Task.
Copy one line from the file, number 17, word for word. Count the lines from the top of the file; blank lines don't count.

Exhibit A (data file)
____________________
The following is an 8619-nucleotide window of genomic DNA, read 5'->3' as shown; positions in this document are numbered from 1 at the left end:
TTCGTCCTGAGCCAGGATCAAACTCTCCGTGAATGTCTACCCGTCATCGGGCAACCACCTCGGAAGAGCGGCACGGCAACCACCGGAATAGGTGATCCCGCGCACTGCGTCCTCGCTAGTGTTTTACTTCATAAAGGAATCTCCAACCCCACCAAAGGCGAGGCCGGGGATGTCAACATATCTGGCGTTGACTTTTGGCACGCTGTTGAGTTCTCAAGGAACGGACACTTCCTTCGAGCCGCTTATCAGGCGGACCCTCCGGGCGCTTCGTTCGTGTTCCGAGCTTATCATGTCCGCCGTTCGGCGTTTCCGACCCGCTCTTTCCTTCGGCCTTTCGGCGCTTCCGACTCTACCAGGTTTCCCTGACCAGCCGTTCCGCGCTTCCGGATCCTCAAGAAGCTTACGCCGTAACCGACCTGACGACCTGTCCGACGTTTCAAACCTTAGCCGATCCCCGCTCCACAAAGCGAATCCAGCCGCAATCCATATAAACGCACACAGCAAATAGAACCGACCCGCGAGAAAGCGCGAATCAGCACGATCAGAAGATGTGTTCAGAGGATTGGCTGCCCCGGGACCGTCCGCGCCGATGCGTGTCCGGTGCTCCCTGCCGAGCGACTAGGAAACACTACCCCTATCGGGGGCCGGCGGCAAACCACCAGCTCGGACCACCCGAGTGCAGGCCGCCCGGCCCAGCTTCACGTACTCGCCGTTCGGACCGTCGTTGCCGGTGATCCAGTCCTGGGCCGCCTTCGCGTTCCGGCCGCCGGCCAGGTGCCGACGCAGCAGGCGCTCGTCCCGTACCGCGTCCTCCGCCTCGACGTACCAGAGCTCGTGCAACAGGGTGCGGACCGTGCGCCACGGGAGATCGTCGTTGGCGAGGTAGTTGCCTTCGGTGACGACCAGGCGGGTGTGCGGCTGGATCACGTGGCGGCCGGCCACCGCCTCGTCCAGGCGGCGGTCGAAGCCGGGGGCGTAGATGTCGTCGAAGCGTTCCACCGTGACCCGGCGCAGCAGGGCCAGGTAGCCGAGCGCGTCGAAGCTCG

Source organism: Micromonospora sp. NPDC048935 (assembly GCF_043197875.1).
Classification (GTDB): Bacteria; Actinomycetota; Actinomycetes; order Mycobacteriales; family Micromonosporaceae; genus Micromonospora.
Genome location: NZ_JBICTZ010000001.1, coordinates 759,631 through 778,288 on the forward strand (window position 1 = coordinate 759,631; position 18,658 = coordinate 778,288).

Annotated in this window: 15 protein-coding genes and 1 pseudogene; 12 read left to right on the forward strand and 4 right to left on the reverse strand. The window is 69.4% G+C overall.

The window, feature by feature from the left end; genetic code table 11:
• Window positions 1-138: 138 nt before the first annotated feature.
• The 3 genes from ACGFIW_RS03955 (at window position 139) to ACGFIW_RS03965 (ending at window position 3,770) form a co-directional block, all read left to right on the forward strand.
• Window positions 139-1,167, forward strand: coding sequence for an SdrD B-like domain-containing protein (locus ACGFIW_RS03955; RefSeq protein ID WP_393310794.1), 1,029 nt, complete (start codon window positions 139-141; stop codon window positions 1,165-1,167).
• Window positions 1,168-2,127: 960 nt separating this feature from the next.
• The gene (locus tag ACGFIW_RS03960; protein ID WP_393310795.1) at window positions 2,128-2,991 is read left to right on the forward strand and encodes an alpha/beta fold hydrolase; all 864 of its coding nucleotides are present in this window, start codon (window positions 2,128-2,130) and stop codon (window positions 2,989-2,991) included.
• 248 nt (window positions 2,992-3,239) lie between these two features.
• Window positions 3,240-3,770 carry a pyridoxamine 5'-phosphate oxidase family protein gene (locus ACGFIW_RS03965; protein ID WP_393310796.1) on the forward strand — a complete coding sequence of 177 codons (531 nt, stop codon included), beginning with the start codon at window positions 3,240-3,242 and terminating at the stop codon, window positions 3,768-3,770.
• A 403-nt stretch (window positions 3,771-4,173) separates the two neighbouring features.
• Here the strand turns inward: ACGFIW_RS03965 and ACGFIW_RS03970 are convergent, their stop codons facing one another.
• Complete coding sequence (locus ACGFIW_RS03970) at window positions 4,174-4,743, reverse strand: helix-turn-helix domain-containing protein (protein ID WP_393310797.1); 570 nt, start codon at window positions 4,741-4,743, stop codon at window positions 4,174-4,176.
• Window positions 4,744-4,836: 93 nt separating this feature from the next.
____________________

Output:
• Complete coding sequence (locus ACGFIW_RS03970) at window positions 4,174-4,743, reverse strand: helix-turn-helix domain-containing protein (protein ID WP_393310797.1); 570 nt, start codon at window positions 4,741-4,743, stop codon at window positions 4,174-4,176.